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The role of long non-coding RNAs in cardiac development and disease

Carlos García-Padilla Amelia Aránega Diego Franco

*Corresponding author: Diego Franco dfranco@ujaen.es


Cells display a set of RNA molecules at one time point, reflecting thus the cellular transcriptional steady state, configuring therefore its transcriptome. It is basically composed of two different classes of RNA molecules; protein-coding RNAs (cRNAs) and protein non-coding RNAs (ncRNAs). Sequencing of the human genome and subsequently the ENCODE project identified that more than 80% of the genome is transcribed in some type of RNA. Importantly, only 3% of these transcripts correspond to protein-coding RNAs, pointing that ncRNAs are as important or even more as cRNAs. ncRNAs have pivotal roles in development, differentiation and disease. Non-coding RNAs can be classified into two distinct classes according to their length; i.e., small (<200 nt="" and="" long="">200 nt) noncoding RNAs. The structure, biogenesis and functional roles of small non-coding RNA have been widely studied, particularly for microRNAs (miRNAs). In contrast to microRNAs, our current understanding of long non-coding RNAs (lncRNAs) is limited. In this manuscript, we provide state-of-the art review of the functional roles of long non-coding RNAs during cardiac development as well as an overview of the emerging role of these ncRNAs in distinct cardiac diseases.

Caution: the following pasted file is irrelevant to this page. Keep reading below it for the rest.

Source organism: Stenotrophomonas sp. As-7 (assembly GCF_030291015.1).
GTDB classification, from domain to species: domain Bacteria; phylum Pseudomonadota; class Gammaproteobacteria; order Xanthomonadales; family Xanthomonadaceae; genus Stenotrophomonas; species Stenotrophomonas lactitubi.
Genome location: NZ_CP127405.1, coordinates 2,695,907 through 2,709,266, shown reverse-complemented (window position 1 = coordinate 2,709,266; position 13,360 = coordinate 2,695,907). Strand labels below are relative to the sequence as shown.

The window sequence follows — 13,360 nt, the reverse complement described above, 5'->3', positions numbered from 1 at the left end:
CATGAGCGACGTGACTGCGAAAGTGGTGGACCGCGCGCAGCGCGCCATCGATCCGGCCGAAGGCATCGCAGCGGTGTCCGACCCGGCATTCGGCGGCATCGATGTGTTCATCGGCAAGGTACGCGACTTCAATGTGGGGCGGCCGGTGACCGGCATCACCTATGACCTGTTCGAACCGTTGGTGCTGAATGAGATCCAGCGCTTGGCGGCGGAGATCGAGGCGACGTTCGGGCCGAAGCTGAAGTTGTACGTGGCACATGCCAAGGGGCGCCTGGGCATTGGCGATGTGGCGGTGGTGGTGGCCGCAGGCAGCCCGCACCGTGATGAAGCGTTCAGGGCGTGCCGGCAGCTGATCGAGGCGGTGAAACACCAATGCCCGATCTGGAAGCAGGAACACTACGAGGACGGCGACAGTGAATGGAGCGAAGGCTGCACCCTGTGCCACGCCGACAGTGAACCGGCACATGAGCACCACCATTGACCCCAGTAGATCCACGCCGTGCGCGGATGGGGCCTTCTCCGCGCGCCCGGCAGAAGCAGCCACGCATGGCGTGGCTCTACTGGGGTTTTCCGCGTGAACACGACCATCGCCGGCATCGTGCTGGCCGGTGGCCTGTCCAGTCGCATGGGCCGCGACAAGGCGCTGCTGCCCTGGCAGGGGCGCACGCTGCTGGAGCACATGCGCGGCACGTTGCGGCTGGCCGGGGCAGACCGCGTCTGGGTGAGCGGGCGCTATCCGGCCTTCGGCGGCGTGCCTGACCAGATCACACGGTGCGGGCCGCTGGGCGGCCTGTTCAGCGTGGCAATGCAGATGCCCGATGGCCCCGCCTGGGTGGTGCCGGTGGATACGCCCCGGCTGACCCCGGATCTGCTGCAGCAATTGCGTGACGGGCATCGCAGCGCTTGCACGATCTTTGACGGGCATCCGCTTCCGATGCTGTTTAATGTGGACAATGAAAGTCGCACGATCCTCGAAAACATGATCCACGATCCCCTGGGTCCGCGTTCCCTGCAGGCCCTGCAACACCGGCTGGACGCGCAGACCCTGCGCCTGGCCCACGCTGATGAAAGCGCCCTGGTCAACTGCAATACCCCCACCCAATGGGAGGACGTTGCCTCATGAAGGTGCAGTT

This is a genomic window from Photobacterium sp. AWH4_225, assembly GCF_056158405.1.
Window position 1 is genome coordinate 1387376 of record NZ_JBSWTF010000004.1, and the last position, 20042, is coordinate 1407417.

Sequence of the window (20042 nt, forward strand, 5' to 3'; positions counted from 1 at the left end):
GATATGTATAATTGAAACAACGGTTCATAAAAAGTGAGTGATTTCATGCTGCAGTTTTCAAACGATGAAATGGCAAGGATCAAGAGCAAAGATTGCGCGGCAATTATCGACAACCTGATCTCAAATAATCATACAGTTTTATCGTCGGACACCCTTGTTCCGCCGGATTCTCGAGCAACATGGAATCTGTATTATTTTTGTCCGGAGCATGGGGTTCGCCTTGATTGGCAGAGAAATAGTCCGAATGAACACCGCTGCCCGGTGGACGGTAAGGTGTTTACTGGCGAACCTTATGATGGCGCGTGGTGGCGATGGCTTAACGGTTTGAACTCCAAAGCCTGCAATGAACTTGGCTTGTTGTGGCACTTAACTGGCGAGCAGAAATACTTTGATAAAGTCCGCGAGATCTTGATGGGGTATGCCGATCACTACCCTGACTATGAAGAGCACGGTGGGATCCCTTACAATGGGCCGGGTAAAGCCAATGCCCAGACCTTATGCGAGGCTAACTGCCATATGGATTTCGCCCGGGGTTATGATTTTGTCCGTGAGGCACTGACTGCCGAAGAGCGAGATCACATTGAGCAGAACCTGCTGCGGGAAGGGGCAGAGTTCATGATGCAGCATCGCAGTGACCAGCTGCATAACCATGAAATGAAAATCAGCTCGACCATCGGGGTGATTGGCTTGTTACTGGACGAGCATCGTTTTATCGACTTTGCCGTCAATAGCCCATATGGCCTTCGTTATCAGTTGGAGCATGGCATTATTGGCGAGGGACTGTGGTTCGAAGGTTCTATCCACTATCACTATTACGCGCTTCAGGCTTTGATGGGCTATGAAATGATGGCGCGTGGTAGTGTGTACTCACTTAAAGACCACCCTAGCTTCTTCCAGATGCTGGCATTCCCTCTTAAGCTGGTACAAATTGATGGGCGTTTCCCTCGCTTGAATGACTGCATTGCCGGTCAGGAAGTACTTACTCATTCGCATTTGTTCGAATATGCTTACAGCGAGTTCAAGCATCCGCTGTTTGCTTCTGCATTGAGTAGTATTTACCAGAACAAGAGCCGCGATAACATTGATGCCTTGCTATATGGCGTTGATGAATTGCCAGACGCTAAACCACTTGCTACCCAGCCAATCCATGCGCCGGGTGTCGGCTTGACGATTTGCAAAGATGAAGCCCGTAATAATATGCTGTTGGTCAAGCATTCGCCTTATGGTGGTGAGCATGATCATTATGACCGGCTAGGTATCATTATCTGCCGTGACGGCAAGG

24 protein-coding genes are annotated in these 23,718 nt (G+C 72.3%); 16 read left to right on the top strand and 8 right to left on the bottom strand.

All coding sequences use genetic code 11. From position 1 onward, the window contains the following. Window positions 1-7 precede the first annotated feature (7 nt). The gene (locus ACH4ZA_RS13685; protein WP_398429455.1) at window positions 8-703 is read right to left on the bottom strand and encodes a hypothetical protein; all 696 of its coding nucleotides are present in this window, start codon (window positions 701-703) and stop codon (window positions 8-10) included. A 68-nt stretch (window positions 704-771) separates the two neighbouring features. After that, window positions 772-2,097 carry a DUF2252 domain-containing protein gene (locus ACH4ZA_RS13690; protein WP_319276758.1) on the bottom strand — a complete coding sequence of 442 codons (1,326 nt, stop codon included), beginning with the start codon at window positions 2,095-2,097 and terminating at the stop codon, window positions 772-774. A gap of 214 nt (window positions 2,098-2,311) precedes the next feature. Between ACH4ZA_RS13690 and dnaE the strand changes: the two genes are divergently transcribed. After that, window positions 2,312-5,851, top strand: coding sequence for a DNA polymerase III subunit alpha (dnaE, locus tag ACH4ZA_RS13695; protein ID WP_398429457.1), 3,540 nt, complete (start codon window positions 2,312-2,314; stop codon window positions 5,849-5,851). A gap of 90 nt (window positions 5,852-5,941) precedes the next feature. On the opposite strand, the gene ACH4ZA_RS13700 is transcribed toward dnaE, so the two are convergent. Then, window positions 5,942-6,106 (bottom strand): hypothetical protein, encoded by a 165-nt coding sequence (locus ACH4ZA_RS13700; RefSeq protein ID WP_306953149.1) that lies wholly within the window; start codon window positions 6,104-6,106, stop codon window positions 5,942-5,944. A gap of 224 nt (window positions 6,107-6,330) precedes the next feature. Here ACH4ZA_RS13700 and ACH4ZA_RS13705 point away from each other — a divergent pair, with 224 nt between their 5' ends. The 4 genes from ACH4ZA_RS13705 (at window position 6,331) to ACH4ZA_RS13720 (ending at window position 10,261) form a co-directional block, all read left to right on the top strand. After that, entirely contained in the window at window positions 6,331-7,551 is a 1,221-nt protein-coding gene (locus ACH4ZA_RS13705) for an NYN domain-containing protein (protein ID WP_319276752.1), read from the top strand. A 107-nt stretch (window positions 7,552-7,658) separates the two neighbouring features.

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Article ID   genetics-05-02-124
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